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How to Prevent Aggression and Agitation Resulting from Dementia

By Debbie Waddell, 9:00 am on December 22, 2015

Progressive cognitive decline is difficult to accept and manage for both a senior and for his or her family. One of the biggest challenges families may face when providing in-home care in Roseville is managing a senior’s agitation and anger, which are often symptoms of dementia-related conditions. However, there are ways to alleviate these emotions or prevent them from developing.

Maintain a Calm Environment

A relaxing environment can help make it less likely for your loved one to become agitated and angry. Ensure your loved one’s environment is as free of stressors as possible. Environmental triggers can be a big stressor, so turn off bright lights and ambient noise such as a television that isn’t being watched. Also, try to ensure your loved one has space and privacy by limiting visitors. Let your loved one have privacy if he or she wants, provided it is safe to do so. Ensure your loved one’s space is filled with familiar comfort objects and speak calmly and positively to help him or her feel relaxed. 

Keep a Routine

Since seniors with dementia find it difficult to remember things, even small shake-ups in the daily routine can irritate them, making it a challenge to provide effective dementia home care in Roseville. Your loved one is likely to become afraid, annoyed, or stressed out by changes in his or her routine, so any changes should be avoided when possible. Make a list of all things that need to be done during the day and create a schedule based on your list, keeping the times the same each day. Your loved one will likely experience comfort from following a routine each day even if he or she can’t remember what comes next. Also, make sure you simplify tasks and routines so they aren’t frustrating for your loved one.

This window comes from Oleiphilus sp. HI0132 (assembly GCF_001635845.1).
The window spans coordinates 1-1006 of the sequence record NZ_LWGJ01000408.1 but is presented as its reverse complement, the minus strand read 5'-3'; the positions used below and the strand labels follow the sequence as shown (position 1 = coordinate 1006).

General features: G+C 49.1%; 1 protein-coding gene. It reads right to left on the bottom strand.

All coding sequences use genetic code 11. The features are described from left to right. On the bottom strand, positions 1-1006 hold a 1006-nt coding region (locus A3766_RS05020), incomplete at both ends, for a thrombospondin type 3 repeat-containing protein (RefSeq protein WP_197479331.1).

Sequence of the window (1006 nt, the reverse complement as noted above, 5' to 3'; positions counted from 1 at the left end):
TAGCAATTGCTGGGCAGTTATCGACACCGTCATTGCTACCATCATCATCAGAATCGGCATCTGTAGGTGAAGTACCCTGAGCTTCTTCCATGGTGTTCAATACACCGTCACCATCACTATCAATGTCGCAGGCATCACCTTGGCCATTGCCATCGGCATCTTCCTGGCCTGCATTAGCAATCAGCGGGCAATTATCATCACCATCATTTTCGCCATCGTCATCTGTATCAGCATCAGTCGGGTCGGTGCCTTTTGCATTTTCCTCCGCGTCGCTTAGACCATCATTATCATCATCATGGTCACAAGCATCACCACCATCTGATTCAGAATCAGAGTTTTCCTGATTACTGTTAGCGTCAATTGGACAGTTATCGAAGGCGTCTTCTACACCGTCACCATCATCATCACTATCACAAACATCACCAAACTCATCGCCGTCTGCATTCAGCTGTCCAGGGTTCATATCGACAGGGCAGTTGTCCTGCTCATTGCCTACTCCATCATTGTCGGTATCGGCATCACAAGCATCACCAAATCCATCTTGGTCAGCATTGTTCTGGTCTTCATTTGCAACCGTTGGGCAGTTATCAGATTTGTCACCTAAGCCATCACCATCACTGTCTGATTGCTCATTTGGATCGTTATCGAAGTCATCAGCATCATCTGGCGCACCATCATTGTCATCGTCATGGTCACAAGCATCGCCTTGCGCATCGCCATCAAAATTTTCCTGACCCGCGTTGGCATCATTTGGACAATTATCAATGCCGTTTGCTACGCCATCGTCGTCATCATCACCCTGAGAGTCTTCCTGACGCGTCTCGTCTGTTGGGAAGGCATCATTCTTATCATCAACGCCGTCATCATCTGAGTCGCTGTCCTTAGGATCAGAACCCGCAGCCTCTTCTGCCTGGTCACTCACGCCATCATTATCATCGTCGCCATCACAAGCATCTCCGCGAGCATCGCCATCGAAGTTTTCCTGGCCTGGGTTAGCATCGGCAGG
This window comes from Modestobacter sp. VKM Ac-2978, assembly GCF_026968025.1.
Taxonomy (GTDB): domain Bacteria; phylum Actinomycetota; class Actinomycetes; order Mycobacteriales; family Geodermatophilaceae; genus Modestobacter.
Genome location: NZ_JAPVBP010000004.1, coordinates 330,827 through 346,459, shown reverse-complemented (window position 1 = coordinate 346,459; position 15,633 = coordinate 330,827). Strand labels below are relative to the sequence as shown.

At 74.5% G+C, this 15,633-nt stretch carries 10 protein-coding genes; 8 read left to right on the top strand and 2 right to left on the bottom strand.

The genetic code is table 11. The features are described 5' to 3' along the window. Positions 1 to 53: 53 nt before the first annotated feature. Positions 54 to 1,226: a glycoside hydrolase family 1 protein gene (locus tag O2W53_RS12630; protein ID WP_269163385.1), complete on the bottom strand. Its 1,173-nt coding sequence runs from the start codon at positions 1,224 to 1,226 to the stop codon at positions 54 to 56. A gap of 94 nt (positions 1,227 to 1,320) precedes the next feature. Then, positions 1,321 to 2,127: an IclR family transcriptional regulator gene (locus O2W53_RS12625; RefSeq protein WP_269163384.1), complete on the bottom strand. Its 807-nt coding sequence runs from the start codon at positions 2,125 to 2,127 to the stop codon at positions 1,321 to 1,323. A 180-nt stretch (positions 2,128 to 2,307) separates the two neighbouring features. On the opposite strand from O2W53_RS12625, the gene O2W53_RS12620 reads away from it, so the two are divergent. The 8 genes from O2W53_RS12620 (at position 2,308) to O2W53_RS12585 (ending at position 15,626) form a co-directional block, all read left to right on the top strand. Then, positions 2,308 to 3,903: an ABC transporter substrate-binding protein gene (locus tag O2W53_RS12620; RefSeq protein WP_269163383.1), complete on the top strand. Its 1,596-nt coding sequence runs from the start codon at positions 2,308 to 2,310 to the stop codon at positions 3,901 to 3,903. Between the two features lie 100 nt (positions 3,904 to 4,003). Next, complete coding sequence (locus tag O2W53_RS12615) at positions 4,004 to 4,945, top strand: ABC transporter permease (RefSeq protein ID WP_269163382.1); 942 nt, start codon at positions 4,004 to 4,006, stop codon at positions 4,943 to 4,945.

Make Personal Comfort a Priority

Seniors with dementia sometimes have trouble communicating or even remembering personal care needs, but this doesn’t stop the body from feeling distress related to those needs. Your loved one may not tell you or even realize he or she is hungry, but hunger can still cause agitation and annoyance. Keep in mind all of your loved one’s physical and emotional comfort needs and address them regularly so he or she does not have to wait long. For instance, serve smaller meals more frequently so your loved one will never be become agitated by hunger. Also, be sure your loved one keeps a regular sleep-wake pattern and has a nap in the afternoon if he or she seems to get tired. Monitor the temperature to be sure he or she is comfortable as well. Bear in mind emotional needs are equally important to physical needs. Take time to talk with your loved one if he or she is asking questions, seems stressed or worried, or is expressing fears. Avoid being frustrated even if you just answered those questions because your loved one may not remember asking them. Ask your loved one what he or she needs or wants in an easily understood format like asking yes or no questions or offering one or two options to choose from rather than an array of options.

Encourage Exercise

Your loved one may not be capable of doing a full cardio routine, but even a small amount of exercise can have huge benefits for people at any age. Put together an exercise plan in line with your loved one’s capabilities. If you’re not sure what your loved one is capable of, ask his or her doctor. Try to make exercise routines enjoyable by including walking in a park, gardening, dancing, or playing with a pet. Regular exercise can reduce your loved one’s stress level by releasing endorphins and help him or her feel more relaxed.

If you need help managing your loved one’s daily routine and maintaining a comfortable environment, turn to Home Care Assistance. We offer dementia and Alzheimer’s care Roseville families can rely on and trust, and all of our caregivers are trained in the revolutionary Cognitive Therapeutics Method, an activities-based program specifically designed to help seniors with memory-related conditions. For more information, call one of our experienced Care Managers at 916.226.3737 to schedule a no-obligation consultation.

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